The EHRC also criticised what it called the “lack of evidence about conversion therapy in relation to being transgender,” and concluded that “these matters require further careful and detailed consideration before legislative proposals are finalised and the implications of them can be fully understood.”


Who has spoken out against the human rights watchdog?

The stance of the EHRC has been met with fierce backlash from LGBTQ+ groups. On 10 February, Stonewall confirmed that it has submitted documents to the United Nations (UN) and GAHNRI (the international accreditation body for human rights organisations) calling for a review into the EHRC’s status as an A-grade accredited human rights organisation.

“The submission is prompted by the EHRC’s recent, and significant, change in stance on the issue of trans rights,” its statement said. Stonewall’s submission is supported by the Good Law Project, with signatories including 19 LGBTQ+ charities and organisations such as TransActual, Mermaids and the LGBT Foundation, among many others. It has also launched a petition calling on the government to protect trans people using the Equality Act in the wake of revelations about the EHRC.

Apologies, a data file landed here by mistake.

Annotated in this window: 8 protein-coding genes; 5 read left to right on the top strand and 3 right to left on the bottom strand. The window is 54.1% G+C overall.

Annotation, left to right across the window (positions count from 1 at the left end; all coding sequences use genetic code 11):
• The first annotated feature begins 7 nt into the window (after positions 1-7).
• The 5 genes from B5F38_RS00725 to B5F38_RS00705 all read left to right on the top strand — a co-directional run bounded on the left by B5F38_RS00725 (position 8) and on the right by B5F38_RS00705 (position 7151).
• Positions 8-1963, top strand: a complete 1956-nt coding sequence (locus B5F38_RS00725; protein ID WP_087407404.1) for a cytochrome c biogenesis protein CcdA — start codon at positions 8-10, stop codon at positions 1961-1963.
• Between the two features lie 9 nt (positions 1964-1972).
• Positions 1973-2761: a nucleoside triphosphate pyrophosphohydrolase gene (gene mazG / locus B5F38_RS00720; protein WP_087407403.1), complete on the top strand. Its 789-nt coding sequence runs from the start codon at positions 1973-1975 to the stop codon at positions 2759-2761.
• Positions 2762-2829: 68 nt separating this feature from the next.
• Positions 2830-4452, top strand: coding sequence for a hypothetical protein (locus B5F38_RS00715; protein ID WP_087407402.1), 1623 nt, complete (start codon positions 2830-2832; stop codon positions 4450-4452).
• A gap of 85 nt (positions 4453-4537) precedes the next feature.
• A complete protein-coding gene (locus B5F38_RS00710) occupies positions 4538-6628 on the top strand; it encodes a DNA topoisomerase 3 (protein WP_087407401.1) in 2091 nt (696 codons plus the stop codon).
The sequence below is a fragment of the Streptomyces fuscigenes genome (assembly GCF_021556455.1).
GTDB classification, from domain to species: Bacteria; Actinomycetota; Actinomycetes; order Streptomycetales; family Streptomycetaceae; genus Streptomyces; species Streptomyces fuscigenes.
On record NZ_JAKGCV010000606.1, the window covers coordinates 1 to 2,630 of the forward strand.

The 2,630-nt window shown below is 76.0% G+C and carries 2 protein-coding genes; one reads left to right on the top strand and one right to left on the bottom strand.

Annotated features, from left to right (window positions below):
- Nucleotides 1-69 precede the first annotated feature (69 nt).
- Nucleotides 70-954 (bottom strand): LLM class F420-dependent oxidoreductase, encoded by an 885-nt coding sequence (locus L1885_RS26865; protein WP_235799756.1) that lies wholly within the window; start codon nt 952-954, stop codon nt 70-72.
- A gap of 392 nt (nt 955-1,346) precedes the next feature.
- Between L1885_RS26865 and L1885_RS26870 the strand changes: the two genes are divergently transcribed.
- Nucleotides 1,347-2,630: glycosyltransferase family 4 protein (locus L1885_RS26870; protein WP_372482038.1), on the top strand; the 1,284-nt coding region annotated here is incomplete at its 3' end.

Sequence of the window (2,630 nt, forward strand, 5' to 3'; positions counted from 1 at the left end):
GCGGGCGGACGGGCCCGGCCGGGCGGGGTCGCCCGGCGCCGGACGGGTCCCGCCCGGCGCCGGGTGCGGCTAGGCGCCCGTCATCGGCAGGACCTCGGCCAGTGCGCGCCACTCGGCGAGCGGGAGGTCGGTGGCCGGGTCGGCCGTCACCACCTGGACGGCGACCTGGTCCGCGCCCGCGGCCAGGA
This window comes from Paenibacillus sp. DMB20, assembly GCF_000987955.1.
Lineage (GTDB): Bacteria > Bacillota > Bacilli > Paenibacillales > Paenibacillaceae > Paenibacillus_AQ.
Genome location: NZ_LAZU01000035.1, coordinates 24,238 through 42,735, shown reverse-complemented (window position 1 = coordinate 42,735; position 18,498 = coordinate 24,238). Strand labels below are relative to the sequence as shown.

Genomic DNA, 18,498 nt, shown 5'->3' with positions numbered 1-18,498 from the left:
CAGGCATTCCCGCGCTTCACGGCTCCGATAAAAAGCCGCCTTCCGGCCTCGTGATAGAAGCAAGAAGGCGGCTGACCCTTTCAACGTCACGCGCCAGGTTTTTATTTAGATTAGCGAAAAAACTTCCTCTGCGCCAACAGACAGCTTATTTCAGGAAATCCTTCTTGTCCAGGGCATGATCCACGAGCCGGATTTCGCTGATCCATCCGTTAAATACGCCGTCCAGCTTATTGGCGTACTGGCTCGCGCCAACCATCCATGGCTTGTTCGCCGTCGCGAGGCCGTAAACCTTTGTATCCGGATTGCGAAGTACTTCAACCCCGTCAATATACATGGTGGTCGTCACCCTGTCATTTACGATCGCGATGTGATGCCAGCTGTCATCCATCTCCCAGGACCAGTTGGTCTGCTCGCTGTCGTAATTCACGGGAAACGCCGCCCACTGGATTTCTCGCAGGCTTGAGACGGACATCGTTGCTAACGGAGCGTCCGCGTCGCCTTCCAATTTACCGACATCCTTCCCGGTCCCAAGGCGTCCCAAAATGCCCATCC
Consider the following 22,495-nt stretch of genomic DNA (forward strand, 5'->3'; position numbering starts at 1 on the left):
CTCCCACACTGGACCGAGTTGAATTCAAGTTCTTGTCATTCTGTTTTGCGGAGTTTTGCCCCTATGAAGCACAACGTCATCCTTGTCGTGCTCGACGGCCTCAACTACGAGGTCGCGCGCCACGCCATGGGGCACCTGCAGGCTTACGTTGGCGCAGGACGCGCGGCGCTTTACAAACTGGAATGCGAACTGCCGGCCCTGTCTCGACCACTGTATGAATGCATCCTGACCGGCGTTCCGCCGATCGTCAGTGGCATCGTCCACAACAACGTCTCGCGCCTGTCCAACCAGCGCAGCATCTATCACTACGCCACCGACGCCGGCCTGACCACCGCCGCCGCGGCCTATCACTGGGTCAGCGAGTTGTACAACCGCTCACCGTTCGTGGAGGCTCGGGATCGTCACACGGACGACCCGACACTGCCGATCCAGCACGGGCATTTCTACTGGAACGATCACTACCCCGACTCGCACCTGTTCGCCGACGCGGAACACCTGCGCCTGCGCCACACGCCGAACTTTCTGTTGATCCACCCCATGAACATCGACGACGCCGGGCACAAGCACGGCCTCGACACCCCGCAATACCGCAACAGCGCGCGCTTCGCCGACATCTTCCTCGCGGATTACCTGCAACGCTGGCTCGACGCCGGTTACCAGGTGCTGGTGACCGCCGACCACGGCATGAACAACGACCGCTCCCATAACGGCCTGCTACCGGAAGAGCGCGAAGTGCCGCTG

Jayne Ozanne, Chair of the Ban Conversion Therapy Coalition, told GAY TIMES that she was “perplexed” by the stance of the EHRC and questioned whether or not is is “truly fit for purpose”. Nadia Whittome, a Member of Parliament for the Labour Party, said she shares Stonewall’s concerns and believes the EHRC “is being influenced by the government’s anti-trans agenda.”

David Isaac, the EHRC’s aforementioned ex-chair, questioned the independence of the human rights body from the Conservative Party and accused it of making politically motivated decisions. He told The Guardian: “My view is that an independent regulator shouldn’t be in a position where the governments of the day can actually influence the appointments of that body to support a particular ideology.”

LGBTQ+ activist Peter Tatchell has been critical of the EHRC and said that “women’s safety is vital but not at [the] expense of trans rights.”

Trans charity Mermaids said that if the body succeeds in “delaying, restricting and/or removing the rights of trans people,” it “sets a dangerous precedent for all.”